Hazard symbol for non-potable water
Water is used for fighting wildfires.
San Andrés island, Colombia
Water can be used to cook foods such as noodles
Sterile water for injection
Band 5 ALMA receiver is an instrument specifically designed to detect water in the universe.
South polar ice cap of Mars during Martian south summer 2000
An estimate of the proportion of people in developing countries with access to potable water 1970–2000
People come to Inda Abba Hadera spring (Inda Sillasie, Ethiopia) to wash in holy water
Icosahedron as a part of Spinoza monument in Amsterdam.
Water requirement per tonne of food product
Irrigation of field crops
Specific heat capacity of water

Groundwater is the water present beneath Earth's surface in rock and soil pore spaces and in the fractures of rock formations.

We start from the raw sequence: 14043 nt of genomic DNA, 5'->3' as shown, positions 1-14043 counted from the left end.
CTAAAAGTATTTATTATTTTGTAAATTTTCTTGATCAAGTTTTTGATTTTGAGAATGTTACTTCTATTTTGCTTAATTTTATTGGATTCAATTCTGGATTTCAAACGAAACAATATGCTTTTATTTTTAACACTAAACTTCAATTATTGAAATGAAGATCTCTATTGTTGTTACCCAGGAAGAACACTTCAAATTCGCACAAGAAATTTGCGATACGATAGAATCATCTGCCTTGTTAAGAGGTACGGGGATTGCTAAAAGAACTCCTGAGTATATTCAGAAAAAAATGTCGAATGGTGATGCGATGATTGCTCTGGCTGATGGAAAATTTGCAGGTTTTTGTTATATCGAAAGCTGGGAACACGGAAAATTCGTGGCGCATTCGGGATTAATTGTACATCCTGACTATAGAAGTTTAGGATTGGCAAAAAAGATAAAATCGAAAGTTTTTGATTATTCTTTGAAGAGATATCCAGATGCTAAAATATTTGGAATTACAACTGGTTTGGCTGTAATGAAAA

- Groundwater

An aquifer is an underground layer of water-bearing permeable rock, rock fractures or unconsolidated materials (gravel, sand, or silt).

- Aquifer

Groundwater from aquifers can be extracted using a water well.

- Aquifer

A unit of rock or an unconsolidated deposit is called an aquifer when it can yield a usable quantity of water.

- Groundwater

Small portions of water occur as groundwater (1.7%), in the glaciers and the ice caps of Antarctica and Greenland (1.7%), and in the air as vapor, clouds (consisting of ice and liquid water suspended in air), and precipitation (0.001%).

- Water

It also exists as groundwater in aquifers.

- Water
An illustration showing groundwater in aquifers (in blue) (1, 5 and 6) below the water table (4), and three different wells (7, 8 and 9) dug to reach it.

3 related topics with Alpha

Overall

Boy drinks from a tap at a NEWAH WASH water project in Puware Shikhar, Udayapur District, Nepal.

Hydrogeology

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Boy drinks from a tap at a NEWAH WASH water project in Puware Shikhar, Udayapur District, Nepal.
Checking wells
Boy under a waterfall in Phu Sang National Park, Thailand.
Demänovská Cave of Liberty, "Emerald Lake"
Karst spring (Cuneo, Piemonte, Italy)
Painting by Ivan Aivazovsky (1841)
A piezometer is a device used to measure the hydraulic head of groundwater.
A water drop.